In all these variants of language, a language is the effect of making a loss; in Brechtian language—making strange, distance, alienation, Verfremdungseffekt.

A note of caution: language is not immediately perceived as either a site or a regime. One has to be a lover.

One perceives it as loss only as an outcome of writing. Writing is thus a Verfremdungseffekt, if that can be said of all writing, which attempts to make that loss through distancing; racing [dis-cursus] against the very loss as one loses a language to be able to write this loss under erasure (in Derridean fashion), making oneself estranged from the object of primal fantasy as one becomes it in as alienated manner as possible; in a similar Artaudian fashion, to become a body without organs.

Yet, in a manner more akin to the Brechtian formula, the Bunraku (here, the correlation is in effect) effectuates this alienation in a more perverse manner. There is a perverse relation to fantasy; more Freudian than Freud, that is, to exhibit this loss, self-emptiness—to exhibit language without crisis which makes us not want pornography (it isn’t pornographic enough). Insofar as Bunraku lets the audience see how the act of making strange, distance, and alienation cutting through the surface of writing (which is losing a language; performance is losing a language in a more direct sense), the Japanese art is perverse enough, but not pornographic. Insofar as it is gestural, Bunraku is, in Barthesian language, a skin; there is no appeal to depth and profundity, all the more, nothing to be ashamed of (it is in this sense that pornography, despite itself, still hides something in the same language in which it appeals to the dark, fatty deep). In a brief note, Barthes says something of Bunraku’s perversity as opposed to Western art (which is the model of pornography in terms of its appeal to depth and profundity), this time exposing how Oriental art, for instance, as instantiated in Bunraku’s characters, mostly transvestite,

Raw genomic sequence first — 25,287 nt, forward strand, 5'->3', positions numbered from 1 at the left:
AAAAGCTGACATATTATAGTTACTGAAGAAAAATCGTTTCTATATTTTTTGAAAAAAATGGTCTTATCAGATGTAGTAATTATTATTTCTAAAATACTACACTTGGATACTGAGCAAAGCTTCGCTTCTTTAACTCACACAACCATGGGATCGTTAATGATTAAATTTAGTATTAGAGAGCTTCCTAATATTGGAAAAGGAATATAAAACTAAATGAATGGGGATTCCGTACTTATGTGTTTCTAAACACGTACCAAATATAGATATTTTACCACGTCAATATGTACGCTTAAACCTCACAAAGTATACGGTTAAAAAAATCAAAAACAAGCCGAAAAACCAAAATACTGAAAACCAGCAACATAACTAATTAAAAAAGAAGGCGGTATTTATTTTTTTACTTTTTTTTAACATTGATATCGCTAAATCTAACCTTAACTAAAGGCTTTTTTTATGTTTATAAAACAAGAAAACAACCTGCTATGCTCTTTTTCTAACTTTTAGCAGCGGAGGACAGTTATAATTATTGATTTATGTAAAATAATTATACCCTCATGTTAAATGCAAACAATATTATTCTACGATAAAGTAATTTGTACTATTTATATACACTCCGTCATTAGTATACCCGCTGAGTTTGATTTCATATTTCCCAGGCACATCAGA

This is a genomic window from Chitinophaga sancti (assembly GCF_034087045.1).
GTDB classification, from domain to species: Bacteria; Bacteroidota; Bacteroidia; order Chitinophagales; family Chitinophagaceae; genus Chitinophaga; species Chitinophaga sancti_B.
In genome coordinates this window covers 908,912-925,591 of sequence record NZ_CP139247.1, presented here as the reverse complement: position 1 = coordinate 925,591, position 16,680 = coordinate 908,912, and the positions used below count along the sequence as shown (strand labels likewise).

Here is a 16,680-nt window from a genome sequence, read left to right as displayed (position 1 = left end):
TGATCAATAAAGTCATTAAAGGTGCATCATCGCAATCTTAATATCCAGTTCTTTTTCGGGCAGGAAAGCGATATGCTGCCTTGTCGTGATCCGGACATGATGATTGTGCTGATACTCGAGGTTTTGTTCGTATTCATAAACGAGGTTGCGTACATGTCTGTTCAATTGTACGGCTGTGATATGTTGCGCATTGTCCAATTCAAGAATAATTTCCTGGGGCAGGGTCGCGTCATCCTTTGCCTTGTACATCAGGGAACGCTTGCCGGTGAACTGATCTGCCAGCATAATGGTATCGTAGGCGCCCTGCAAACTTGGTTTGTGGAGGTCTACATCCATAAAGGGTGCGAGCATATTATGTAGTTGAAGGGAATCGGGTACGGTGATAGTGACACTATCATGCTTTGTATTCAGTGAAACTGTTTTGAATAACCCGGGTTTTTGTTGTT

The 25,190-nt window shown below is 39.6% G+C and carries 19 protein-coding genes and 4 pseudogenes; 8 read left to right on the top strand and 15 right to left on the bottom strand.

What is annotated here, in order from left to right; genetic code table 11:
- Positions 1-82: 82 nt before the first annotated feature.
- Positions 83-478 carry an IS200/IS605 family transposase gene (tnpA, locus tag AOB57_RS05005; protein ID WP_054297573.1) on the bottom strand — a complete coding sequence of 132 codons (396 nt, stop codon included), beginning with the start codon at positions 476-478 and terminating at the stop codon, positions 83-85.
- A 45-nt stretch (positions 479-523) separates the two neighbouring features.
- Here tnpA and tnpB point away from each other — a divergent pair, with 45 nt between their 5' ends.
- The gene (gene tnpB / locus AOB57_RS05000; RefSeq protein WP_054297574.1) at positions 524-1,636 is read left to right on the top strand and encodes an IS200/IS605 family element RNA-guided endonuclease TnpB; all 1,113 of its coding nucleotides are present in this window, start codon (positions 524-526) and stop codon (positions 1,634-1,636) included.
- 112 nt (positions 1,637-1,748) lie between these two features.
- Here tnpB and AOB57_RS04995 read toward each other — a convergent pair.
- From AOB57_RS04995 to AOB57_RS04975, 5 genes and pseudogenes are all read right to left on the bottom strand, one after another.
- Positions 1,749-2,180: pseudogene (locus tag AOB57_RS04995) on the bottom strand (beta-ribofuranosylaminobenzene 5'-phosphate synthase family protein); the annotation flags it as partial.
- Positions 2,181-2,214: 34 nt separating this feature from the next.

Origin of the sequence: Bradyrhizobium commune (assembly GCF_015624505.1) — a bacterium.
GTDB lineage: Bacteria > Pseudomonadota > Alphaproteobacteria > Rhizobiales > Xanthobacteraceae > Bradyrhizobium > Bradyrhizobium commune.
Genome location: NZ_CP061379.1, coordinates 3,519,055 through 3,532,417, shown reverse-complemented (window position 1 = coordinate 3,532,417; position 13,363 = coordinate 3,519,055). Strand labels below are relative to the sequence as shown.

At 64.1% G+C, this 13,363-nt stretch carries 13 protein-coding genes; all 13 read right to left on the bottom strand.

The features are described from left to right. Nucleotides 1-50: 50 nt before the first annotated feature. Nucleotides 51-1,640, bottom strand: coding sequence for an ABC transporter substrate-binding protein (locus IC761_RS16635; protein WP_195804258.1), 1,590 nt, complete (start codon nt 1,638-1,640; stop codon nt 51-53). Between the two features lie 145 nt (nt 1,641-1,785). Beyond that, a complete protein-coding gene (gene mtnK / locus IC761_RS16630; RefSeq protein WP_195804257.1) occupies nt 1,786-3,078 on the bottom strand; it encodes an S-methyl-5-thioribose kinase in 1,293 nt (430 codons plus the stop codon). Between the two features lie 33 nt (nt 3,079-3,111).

“Does not copy the Woman but signifies her; not bogged down with the model but is detached from its signified. Femininity is presented to read, not to see; translation, not transgression…” (Empire of Signs, 53)

Translation is key to Bunraku, but it is a kind of translation from skin to skin, toe to toe, body to body, without appeal to organs (Artaud’s body without organs, or organs as invested truth values). As opposed to the transgressive ejaculatory self-emptying act of phonologism, Bunraku translates losses, signifiers without signifieds to pour into. Bunraku writes loss under erasure, the signifier without crisis—loving two signifiers simultaneously (man and woman in transvestite) is unproblematic—the Sovereign Good.

Translation in the sense of writing the signifiers without crisis amounts in Bunraku to giving the phonic signifier its voice in gesture, enough to preempt it from becoming a finished concept, an orgasm. In opposition to that, Barthes celebrates, as instantiated in Bunraku, a kind of coitus reservatus (A Lover’s Discourse, 73).


“[What] the voice ultimately externalizes is not what it carries … but itself, its own prostitution; the signifier cunningly does nothing but turn itself inside out, like a glove” (Empire of Signs., 49).

I can go on, and on

But like the lover in Barthes:

“I have no language left at all” (A Lover’s Discourse, 89).

January 2015